Hospitals reduced central-line associated blood stream infections (CLABSI) and surgical site infections by 46% and 19%, respectively, between 2008 and 2013, according to the latest annual report on healthcare-associated infections, released Jan. 14 by the Centers for Disease Control and Prevention (CDC).

CLABSIs are blood infections caused by central line catheters – tubes inserted into a large vein to deliver medicine to critically ill patients. Procedures on the list for surgery-related infections include heart and colon surgeries and hysterectomies.

Among other improvements, hospitals reduced C. difficile infections by 10% and methicillin-resistant staphylococcus aureus infections by 8% between 2011 and 2013. Catheter-associated urinary tract infections increased 6% between 2009 and 2013, but initial data from 2014 suggest they have started to decrease, the agency said.

“Hospitals have made real progress to reduce some types of healthcare-associated infections – it can be done,” said CDC Director Tom Frieden, M.D. “The key is for every hospital to have rigorous infection control programs to protect patients and health care workers, and for health care facilities and others to work together to reduce the many types of infections that haven’t decreased enough.”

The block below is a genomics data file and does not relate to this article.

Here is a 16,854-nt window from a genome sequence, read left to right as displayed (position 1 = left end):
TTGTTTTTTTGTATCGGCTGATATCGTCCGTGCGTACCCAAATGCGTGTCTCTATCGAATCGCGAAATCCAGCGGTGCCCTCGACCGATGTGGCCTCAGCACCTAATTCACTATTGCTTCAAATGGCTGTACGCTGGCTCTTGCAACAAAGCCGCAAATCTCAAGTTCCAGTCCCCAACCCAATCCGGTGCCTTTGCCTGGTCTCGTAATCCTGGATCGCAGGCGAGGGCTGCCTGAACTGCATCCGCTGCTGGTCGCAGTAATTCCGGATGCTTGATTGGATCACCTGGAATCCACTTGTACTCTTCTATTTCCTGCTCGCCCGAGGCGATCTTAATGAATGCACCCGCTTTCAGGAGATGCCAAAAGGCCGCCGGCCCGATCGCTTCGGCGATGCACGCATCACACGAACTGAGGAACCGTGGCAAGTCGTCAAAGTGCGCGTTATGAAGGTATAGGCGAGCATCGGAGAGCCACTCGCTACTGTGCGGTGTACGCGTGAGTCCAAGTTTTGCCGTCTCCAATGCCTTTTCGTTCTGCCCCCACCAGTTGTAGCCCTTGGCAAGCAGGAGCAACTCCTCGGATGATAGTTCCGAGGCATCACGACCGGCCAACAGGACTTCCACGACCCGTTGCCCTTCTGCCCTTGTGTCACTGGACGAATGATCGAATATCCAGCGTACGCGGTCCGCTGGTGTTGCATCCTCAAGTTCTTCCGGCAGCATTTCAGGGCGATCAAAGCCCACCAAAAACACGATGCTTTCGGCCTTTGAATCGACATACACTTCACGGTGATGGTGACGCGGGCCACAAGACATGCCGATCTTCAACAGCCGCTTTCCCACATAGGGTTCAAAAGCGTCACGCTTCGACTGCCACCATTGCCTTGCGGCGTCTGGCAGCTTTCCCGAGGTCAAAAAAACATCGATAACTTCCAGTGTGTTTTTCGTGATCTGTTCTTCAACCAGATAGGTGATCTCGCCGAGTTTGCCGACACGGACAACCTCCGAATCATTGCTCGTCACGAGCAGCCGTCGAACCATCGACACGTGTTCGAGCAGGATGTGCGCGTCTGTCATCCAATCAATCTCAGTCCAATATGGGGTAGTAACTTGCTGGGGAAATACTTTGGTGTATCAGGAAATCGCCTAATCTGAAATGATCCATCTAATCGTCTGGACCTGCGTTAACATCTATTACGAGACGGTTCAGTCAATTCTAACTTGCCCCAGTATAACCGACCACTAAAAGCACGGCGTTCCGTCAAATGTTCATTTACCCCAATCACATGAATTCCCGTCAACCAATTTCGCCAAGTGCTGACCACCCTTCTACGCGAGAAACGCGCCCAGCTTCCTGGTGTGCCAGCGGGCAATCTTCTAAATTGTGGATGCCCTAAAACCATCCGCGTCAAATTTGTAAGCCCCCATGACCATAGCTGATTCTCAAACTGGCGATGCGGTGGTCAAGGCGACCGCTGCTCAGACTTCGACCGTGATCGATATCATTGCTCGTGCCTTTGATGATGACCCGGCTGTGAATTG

For more on the CDC’s report, click on: http://tinyurl.com/lrehu2d.

The AHA's Health Research & Educational Trust (HRET) affiliate directed a national project to reduce CLABSIs through the Comprehensive Unit-based Safety Program or CUSP. Participating hospital units reduced CLABSI rates by 40%, saved more than 500 lives and avoided about $34 million in health care costs.

HRET is currently administering a CUSP program and fellowship to prevent CAUTIs.

For more on the CUSP initiative and fellowship, click on: http://www.onthecuspstophai.org/